Royalty In Modernity: A Dive Into “The Empress”

Katharina Eyssen’s period drama, “The Empress,” boasts international success; it’s also a sign of the times.



Netflix’s “The Empress” received massive praise alongside a global burgeoning interest in royalty and monarchy.


Last year saw the release of some of the most popular series in recent history, with streaming heavyweights such as “Heartstopper,” “House of the Dragon” and “Wednesday” dominating Anglophone pop culture. However, one series in particular drew international attention away from its English-speaking rivals. 

German actress-turned-writer Katharina Eyssen’s new period drama, “The Empress,” was released on Netflix on Sept. 29, 2022. The show revolves around the radical life of Empress Elisabeth “Sissi” of Austria during the exceedingly conservative 19th century and is delivered entirely in German (although a lackluster English dub is provided). The show was a global hit; during its peak, it managed to secure its place as the second-most watched Netflix series worldwide for two consecutive weeks, only trailing behind the American hit series “Dahmer — Monster: The Jeffrey Dahmer Story.”

Since its debut, “The Empress” has cemented itself as one of the most successful Netflix releases from continental Europe, rivaled by the likes of “Elite” from Spain and “Lupin” from France. What is essentially a biopic of Elisabeth masterfully portrays a glimpse into the dynamics and machinations of one of Europe’s most reactionary courts during the 19th century. 

Royal marriage, however, constitutes the first step before the raison d’être of royalty itself: succession.

In an era dominated by towering series productions with multimillion-dollar budgets and a burgeoning East Asian film and animation production industry, how did this unassuming German period drama captivate an international audience? The answer, perhaps, lies beyond show business. 

“The Empress” follows a slew of recent royalty and nobility period drama successes — namely, “The Crown” and “Bridgerton” from the United Kingdom, “The Serpent Queen” from the United States, and “Marie Antoinette” from France. In fact, “The Empress” is not even the most recent retelling of the story of Elisabeth. “Corsage” (2022), written and directed by Austrian filmmaker Marie Kreutzer, details the story of the Austrian royal’s obsession with beauty later in her life. Though the period drama has long proven to be a successful formula, its recent prominence can be partially attributed to the abrupt ascent of modern royalty to the media spotlight.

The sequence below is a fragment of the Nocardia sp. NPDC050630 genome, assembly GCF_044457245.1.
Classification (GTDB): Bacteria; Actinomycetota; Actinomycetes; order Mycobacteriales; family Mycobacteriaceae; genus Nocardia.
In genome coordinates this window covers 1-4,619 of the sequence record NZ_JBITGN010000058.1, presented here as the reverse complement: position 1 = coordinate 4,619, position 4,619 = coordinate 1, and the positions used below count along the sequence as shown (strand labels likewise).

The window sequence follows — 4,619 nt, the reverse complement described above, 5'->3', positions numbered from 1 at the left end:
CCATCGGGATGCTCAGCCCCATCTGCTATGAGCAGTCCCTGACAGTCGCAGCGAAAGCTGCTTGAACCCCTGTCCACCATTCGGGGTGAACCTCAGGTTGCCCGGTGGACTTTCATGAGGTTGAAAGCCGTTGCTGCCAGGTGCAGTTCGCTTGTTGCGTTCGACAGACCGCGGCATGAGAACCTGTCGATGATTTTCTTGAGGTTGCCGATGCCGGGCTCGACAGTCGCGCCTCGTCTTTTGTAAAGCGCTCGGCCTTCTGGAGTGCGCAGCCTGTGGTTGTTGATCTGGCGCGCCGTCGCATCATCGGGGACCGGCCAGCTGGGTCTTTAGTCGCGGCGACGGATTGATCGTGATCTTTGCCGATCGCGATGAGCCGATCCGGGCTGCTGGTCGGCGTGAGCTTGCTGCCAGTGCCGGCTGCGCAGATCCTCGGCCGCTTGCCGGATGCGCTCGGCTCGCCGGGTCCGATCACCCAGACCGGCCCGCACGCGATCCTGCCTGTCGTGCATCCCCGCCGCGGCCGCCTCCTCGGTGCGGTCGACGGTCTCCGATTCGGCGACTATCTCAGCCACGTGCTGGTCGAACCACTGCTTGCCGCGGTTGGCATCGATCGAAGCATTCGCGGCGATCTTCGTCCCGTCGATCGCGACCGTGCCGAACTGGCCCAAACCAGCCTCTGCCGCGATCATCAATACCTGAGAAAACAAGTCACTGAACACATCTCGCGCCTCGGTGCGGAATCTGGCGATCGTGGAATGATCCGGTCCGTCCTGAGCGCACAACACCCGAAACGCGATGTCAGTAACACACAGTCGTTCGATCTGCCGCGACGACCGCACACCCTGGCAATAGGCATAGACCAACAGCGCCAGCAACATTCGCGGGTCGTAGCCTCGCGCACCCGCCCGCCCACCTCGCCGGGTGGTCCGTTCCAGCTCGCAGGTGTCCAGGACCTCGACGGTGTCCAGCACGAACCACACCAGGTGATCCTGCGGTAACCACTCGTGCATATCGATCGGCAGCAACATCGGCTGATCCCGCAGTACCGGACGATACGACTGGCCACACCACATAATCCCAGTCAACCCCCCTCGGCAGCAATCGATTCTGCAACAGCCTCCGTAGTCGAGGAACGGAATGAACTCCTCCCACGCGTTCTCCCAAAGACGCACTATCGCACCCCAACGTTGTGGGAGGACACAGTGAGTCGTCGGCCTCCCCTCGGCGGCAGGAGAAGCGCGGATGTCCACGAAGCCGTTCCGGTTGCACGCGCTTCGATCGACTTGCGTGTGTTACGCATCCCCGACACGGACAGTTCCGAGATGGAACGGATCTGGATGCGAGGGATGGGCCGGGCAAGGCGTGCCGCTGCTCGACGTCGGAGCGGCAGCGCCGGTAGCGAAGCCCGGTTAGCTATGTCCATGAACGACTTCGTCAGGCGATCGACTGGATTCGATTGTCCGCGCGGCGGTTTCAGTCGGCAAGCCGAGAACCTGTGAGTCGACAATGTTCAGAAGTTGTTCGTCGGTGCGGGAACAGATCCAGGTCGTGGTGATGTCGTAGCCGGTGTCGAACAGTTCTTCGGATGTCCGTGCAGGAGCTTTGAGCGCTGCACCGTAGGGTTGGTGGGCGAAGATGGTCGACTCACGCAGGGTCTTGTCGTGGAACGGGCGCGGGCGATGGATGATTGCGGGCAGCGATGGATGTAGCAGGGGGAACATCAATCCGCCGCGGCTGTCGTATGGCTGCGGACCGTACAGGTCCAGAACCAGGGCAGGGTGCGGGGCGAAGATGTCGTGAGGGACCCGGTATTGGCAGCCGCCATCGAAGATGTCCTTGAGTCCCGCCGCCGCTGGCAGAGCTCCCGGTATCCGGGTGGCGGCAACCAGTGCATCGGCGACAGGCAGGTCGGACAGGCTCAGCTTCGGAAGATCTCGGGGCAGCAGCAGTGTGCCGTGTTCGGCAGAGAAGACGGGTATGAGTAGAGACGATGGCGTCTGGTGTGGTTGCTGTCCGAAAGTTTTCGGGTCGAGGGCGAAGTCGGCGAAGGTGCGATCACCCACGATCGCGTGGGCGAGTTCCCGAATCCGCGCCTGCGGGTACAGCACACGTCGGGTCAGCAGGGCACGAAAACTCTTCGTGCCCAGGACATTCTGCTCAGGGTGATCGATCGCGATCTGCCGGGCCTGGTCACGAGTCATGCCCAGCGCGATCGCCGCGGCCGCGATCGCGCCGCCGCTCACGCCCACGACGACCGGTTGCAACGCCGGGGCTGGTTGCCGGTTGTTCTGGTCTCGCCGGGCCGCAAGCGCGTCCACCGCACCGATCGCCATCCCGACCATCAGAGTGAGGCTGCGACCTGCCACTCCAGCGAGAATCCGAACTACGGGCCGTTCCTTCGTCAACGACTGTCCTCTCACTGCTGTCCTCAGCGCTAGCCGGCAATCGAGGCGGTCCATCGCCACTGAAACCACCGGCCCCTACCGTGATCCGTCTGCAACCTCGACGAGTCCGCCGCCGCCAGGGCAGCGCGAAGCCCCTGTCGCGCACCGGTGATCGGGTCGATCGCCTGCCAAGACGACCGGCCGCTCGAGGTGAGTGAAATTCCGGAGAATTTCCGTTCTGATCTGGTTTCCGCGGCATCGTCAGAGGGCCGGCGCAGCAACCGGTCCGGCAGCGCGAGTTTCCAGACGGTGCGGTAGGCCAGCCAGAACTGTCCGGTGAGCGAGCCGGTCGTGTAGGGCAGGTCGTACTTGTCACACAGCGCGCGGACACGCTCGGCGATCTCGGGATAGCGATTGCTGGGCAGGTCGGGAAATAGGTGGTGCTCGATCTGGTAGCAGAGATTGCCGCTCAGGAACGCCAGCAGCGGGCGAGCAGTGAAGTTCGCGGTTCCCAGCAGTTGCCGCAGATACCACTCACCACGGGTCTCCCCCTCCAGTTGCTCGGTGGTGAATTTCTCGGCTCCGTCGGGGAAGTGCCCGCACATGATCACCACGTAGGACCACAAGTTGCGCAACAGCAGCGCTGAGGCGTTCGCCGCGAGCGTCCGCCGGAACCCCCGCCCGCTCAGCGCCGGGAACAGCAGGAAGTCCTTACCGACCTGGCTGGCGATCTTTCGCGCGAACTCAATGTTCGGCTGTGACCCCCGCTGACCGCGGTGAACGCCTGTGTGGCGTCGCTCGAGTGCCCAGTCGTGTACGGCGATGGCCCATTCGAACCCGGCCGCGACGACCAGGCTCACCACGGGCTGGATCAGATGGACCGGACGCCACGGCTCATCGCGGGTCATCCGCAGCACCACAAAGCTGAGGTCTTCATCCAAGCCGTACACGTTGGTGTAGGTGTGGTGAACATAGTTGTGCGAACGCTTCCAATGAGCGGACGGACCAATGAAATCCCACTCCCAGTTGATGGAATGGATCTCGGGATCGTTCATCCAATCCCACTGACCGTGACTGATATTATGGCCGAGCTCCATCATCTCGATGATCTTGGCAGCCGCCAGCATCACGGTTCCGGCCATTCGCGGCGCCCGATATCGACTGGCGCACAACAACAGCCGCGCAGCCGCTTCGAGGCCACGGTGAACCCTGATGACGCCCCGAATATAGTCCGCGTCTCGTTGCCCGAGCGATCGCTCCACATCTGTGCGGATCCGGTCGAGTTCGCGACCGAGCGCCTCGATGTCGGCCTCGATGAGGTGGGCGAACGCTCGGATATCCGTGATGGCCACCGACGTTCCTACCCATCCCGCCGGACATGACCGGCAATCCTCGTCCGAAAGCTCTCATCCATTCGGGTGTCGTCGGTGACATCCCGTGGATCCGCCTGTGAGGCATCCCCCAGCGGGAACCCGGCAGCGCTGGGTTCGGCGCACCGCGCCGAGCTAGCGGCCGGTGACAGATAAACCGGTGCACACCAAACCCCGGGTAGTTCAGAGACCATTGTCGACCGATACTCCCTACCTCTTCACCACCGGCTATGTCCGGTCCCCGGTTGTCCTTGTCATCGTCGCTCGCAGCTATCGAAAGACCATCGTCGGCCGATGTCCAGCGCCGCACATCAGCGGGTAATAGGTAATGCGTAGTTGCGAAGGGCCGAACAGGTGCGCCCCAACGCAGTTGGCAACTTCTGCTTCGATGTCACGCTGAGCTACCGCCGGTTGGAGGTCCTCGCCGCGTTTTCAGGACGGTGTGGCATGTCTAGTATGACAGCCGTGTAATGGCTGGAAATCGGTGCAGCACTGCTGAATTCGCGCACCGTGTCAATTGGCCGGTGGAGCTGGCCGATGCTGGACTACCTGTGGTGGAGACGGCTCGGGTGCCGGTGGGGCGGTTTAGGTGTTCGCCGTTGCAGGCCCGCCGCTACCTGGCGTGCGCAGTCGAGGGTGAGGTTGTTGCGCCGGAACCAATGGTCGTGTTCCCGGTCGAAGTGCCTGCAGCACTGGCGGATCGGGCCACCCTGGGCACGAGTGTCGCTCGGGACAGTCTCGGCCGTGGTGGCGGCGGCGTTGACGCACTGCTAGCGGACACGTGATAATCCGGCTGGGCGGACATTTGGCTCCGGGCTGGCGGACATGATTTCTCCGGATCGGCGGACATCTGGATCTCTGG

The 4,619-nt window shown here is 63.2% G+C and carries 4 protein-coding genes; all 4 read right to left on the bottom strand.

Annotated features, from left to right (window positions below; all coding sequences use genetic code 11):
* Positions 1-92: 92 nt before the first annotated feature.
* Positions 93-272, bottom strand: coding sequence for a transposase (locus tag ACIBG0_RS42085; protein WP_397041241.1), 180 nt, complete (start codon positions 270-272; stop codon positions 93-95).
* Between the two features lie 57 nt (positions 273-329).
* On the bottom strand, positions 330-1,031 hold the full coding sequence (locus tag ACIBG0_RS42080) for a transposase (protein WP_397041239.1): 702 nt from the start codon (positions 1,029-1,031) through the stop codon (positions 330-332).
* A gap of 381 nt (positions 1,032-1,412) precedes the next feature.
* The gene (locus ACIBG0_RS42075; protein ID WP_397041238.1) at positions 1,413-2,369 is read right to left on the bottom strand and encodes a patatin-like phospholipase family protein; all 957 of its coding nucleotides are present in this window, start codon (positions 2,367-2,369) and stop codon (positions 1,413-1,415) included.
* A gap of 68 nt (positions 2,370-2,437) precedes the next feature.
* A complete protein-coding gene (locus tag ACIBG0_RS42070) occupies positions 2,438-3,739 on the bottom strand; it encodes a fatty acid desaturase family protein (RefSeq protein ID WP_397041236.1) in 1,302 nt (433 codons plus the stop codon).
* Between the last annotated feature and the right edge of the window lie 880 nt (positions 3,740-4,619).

In October of 2021, the former Princess Mako (now Mako Komuro) of Japan’s imperial family thrust the ancient institution into the spotlight when she announced her marriage to Fordham Law graduate Kei Komuro, School of Law ’21, her college sweetheart and a commoner in the eyes of the Japanese Imperial Household Law. In doing so, the princess abdicated all of her royal duties, as well as the inheritance and status that comes with those duties. The former princess’s decision to effectively leave the Japanese royal family made global headlines and kicked off a year that saw a surge in the popularity of royal families. 

Less than a year later, in June 2022, the Princess Märtha Louise of Norway also renounced her royal status in favor of marriage to a commoner. Her engagement to American shaman Durek Verrett drew national criticism in Norway that paralleled the attention that Komuro received in Japan. 

As shown in “The Empress,” royal marriages are incredibly publicized affairs that are often arranged to increase the prestige and popularity of the next generation of royals. As such, both praise and backlash are intense experiences for newlywed royals — Prince Harry’s marriage to Meghan Markle, for example, elicited a much different and more negative public reaction compared to his brother Prince William’s marriage to Kate Middleton. 

Royal marriage, however, constitutes the first step before the raison d’être of royalty itself: succession. That much is emphasized in “The Empress” as well, with the titular character often clashing with her mother-in-law, the Archduchess Sophie of Austria, over the matter of producing an heir. 

Royal succession has also recently been thrust into the public spotlight following the death of Queen Elizabeth II last September and the subsequent accession of King Charles III to the British throne. The late queen’s funeral broke records to become the most televised and watched event in human history and saw the attendance of every other remaining royal family in the world, ranging from the Saudi to the Spanish royal families. 

The queen’s death formally challenged the place of monarchy in the modern world. In one case, it prompted the late queen’s distant cousin Queen Margrethe II of Denmark to strip most of the Danish royal family’s titles, with only her immediate family remaining as royalty — a decision that reverberated throughout the Danish tabloids.

While the multitude of royal incidents in the past year certainly helped to catapult the rise of royalty in popular media, the appeal of “The Empress,” along with its many other period drama contemporaries, continues to lend itself to the imagery of bygone eras of grand, absolute monarchs. In today’s turbulent political climate, both within the United States and abroad, the idea of leaders that are publicly perceived to be infallible, sophisticated and otherwise “perfect” sounds incredibly appealing. 

“The Empress,” beyond its beautiful settings and costumes, its engaging story and its cast of talented actors and actresses, tells a story of someone who was born to rule and who wholly devotes herself to the good of her people. Royalty’s ascent in both fictional and real popularity represents our yearning for faultless leaders to rally around in an age where it seems that no political figure is without flaws.